[00:27:55] Carmen: And then, the humor was gone.

[00:27:58] James: You know, you've got all the jokes then. But so, I wanted the book to be humorous. And, and, you know, I know that John Brown had a history at Oberlin as his, I think, his father was an original trustee and one of his 19 men was the only college student when John Brown was an Oberlin college student.

[00:28:14] Carmen: So, he was a student who was paying for joining John Brown's ill-fated raid.

[00:28:19] James: Even though they executed him, they were sorry to do it. They said he was such a nice young man. I remember, I think, one of the prosecuting attorneys said that it's a shame that we have to execute this. He was a very, very kind person. And he was very dedicated to the cause of freedom and so forth.

[00:28:37] Carmen: Right. Did you know about that story before you left Oberlin? Or, did you discover that in your research?

[00:28:43] James: No, I discovered it in my research. I didn't know anything about John Brown when I was at Oberlin. I didn't… you know, I didn’t pay any attention. I wasn't the bald, mature, you know, smiling person you see in the dad and afro. I weighed, you know, 80 pounds. I didn't know. I didn't know what I was doing.

[00:29:01] Carmen: Well, I will say that that book, you know, taking this different approach to John Brown with this very humorous approach to a rather serious topic is one of the really interesting things about The Good Lord Bird. And so, you know, if you haven't had a chance to read that book, I don't know where you all have been if you haven't had. What's going on with you? You need to catch up on all the great things that James McBride has been doing.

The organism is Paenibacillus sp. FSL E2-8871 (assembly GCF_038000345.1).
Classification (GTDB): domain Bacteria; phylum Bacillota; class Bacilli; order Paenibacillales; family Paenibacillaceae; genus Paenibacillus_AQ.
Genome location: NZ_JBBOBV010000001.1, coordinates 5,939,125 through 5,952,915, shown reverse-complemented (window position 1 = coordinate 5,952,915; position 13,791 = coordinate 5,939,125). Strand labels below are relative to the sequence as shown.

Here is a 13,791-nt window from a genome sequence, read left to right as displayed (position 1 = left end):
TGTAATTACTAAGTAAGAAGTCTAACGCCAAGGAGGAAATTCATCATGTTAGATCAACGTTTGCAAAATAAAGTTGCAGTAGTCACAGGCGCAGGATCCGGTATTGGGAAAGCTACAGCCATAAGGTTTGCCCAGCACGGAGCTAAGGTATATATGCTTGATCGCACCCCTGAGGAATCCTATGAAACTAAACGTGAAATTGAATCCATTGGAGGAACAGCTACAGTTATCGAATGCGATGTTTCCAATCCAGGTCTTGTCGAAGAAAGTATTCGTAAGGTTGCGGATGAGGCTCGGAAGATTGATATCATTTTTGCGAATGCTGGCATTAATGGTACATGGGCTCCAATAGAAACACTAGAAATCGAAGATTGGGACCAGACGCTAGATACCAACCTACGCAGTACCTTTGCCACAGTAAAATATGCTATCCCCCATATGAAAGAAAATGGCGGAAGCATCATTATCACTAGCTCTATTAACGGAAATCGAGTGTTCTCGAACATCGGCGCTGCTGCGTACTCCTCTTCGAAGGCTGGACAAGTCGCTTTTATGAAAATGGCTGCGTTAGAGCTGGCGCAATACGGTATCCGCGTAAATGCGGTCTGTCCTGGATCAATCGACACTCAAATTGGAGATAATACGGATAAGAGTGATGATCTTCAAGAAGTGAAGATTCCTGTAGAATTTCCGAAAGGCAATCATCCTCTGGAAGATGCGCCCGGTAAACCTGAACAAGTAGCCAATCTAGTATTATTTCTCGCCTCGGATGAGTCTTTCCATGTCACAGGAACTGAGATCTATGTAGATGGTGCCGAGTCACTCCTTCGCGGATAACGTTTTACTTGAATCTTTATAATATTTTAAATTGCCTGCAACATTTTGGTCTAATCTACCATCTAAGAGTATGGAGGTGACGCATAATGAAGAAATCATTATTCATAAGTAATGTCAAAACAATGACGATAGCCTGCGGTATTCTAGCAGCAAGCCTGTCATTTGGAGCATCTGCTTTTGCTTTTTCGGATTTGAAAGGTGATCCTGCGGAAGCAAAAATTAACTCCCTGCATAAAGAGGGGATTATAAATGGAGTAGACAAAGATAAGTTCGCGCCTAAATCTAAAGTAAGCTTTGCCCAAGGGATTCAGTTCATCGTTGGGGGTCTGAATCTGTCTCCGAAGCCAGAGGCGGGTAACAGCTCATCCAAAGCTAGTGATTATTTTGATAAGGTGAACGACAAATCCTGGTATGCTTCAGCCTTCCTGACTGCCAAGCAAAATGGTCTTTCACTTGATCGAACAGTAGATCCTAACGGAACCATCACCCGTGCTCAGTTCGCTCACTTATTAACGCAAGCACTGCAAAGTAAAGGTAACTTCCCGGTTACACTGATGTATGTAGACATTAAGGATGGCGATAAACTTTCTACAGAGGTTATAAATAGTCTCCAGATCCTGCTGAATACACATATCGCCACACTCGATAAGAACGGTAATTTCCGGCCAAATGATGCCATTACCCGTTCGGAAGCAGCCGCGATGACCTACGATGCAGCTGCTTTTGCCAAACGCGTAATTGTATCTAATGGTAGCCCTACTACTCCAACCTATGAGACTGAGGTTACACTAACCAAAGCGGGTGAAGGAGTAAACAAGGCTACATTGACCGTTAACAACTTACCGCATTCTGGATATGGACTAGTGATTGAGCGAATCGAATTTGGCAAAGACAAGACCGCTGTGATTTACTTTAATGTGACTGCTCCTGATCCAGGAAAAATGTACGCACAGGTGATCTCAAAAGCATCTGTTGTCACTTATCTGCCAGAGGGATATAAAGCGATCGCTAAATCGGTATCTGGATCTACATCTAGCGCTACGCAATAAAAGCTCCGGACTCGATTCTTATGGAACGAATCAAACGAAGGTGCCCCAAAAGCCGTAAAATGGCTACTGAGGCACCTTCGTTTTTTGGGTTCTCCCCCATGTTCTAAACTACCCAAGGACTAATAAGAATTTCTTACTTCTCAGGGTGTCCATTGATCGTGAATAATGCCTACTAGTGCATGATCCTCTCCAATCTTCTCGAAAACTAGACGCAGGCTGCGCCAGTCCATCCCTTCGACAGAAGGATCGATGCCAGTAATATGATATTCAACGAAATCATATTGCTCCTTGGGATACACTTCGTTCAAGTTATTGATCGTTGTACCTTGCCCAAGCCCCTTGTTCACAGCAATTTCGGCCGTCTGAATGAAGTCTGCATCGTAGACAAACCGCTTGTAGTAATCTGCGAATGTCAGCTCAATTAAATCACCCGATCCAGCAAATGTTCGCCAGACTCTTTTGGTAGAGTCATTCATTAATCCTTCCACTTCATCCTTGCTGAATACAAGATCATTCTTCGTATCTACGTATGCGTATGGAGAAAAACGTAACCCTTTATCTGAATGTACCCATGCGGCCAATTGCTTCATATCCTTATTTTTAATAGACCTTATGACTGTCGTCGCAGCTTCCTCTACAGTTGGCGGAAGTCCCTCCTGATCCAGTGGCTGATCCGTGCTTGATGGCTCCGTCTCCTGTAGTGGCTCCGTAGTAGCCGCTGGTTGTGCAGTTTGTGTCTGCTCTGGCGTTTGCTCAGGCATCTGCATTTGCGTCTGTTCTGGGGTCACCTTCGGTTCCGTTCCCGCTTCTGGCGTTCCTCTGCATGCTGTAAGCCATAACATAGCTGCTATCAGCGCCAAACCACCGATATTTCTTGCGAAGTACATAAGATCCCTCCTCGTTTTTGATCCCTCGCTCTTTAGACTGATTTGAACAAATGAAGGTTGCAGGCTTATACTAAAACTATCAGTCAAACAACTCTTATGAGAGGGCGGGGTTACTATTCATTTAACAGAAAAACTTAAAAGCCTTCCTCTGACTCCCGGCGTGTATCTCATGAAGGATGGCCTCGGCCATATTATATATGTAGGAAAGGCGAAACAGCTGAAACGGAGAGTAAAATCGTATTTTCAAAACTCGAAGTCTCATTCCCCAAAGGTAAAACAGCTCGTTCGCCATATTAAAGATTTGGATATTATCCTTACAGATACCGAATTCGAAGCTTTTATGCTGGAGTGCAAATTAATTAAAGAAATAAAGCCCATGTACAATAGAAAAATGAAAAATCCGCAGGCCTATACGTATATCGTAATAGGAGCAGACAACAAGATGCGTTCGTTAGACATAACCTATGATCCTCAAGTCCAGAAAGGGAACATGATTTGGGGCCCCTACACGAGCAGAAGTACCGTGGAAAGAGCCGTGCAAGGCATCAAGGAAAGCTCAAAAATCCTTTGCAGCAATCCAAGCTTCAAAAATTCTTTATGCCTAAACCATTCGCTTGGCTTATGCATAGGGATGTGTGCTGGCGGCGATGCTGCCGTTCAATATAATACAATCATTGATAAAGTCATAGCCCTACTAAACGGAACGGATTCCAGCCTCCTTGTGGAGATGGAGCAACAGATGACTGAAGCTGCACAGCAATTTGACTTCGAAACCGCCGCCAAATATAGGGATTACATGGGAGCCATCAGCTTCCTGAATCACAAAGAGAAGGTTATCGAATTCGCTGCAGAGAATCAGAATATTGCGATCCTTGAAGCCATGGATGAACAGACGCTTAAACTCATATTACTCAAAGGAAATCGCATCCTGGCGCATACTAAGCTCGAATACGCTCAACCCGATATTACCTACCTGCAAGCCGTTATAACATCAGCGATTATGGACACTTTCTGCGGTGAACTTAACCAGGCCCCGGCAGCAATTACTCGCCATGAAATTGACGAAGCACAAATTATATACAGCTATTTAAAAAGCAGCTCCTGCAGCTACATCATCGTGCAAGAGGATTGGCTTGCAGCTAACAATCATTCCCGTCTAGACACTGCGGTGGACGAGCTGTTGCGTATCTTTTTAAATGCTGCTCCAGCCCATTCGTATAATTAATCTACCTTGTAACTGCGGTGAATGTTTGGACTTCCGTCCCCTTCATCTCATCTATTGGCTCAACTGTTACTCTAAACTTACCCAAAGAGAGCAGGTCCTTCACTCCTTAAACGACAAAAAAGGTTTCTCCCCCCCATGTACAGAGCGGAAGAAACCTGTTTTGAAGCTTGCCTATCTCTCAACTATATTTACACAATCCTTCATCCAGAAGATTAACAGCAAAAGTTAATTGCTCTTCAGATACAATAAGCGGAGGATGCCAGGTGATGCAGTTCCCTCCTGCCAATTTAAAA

I guess my last question for you, you know, you talked about pursuing a profession that makes you happy, not pursuing happiness, but pursuing a profession that makes you happy and wanting to read books that make you feel alive and that bring you joy. Given what's happening in the world today, you know, we're dealing with what's happening in Palestine and Israel, we are dealing with just, kind of, a feels like a relentless look at racial unrest, gun violence, how do you find that sense of joy and that sense of happiness when the world around you seems like it's not quite living up to that same spirit?